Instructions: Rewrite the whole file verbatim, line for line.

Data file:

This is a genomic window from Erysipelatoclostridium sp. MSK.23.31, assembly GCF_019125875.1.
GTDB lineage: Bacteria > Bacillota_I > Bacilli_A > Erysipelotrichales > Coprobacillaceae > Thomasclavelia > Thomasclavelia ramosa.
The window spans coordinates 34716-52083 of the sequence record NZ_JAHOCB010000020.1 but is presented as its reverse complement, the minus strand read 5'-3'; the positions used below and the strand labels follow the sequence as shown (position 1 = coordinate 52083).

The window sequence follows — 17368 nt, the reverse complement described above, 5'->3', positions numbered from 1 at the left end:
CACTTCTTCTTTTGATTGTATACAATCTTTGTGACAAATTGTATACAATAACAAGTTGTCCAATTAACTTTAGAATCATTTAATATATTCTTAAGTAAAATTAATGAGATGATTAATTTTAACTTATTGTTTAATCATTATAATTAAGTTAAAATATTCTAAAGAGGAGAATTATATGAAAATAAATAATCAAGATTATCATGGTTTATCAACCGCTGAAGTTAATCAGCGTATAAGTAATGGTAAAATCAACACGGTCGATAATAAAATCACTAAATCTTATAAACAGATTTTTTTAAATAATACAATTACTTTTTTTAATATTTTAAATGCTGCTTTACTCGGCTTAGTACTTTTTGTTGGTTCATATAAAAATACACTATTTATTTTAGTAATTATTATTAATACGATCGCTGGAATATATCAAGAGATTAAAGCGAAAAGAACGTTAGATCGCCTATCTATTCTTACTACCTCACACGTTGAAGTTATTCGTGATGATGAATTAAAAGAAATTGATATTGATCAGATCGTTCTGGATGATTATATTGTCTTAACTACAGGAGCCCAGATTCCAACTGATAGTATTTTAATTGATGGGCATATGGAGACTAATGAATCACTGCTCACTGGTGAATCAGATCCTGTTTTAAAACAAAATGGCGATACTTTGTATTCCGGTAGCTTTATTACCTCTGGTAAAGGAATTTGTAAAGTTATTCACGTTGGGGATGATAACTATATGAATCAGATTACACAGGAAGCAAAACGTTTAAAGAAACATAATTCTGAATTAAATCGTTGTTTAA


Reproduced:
This is a genomic window from Erysipelatoclostridium sp. MSK.23.31, assembly GCF_019125875.1.
GTDB lineage: Bacteria > Bacillota_I > Bacilli_A > Erysipelotrichales > Coprobacillaceae > Thomasclavelia > Thomasclavelia ramosa.
The window spans coordinates 34716-52083 of the sequence record NZ_JAHOCB010000020.1 but is presented as its reverse complement, the minus strand read 5'-3'; the positions used below and the strand labels follow the sequence as shown (position 1 = coordinate 52083).

The window sequence follows — 17368 nt, the reverse complement described above, 5'->3', positions numbered from 1 at the left end:
CACTTCTTCTTTTGATTGTATACAATCTTTGTGACAAATTGTATACAATAACAAGTTGTCCAATTAACTTTAGAATCATTTAATATATTCTTAAGTAAAATTAATGAGATGATTAATTTTAACTTATTGTTTAATCATTATAATTAAGTTAAAATATTCTAAAGAGGAGAATTATATGAAAATAAATAATCAAGATTATCATGGTTTATCAACCGCTGAAGTTAATCAGCGTATAAGTAATGGTAAAATCAACACGGTCGATAATAAAATCACTAAATCTTATAAACAGATTTTTTTAAATAATACAATTACTTTTTTTAATATTTTAAATGCTGCTTTACTCGGCTTAGTACTTTTTGTTGGTTCATATAAAAATACACTATTTATTTTAGTAATTATTATTAATACGATCGCTGGAATATATCAAGAGATTAAAGCGAAAAGAACGTTAGATCGCCTATCTATTCTTACTACCTCACACGTTGAAGTTATTCGTGATGATGAATTAAAAGAAATTGATATTGATCAGATCGTTCTGGATGATTATATTGTCTTAACTACAGGAGCCCAGATTCCAACTGATAGTATTTTAATTGATGGGCATATGGAGACTAATGAATCACTGCTCACTGGTGAATCAGATCCTGTTTTAAAACAAAATGGCGATACTTTGTATTCCGGTAGCTTTATTACCTCTGGTAAAGGAATTTGTAAAGTTATTCACGTTGGGGATGATAACTATATGAATCAGATTACACAGGAAGCAAAACGTTTAAAGAAACATAATTCTGAATTAAATCGTTGTTTAA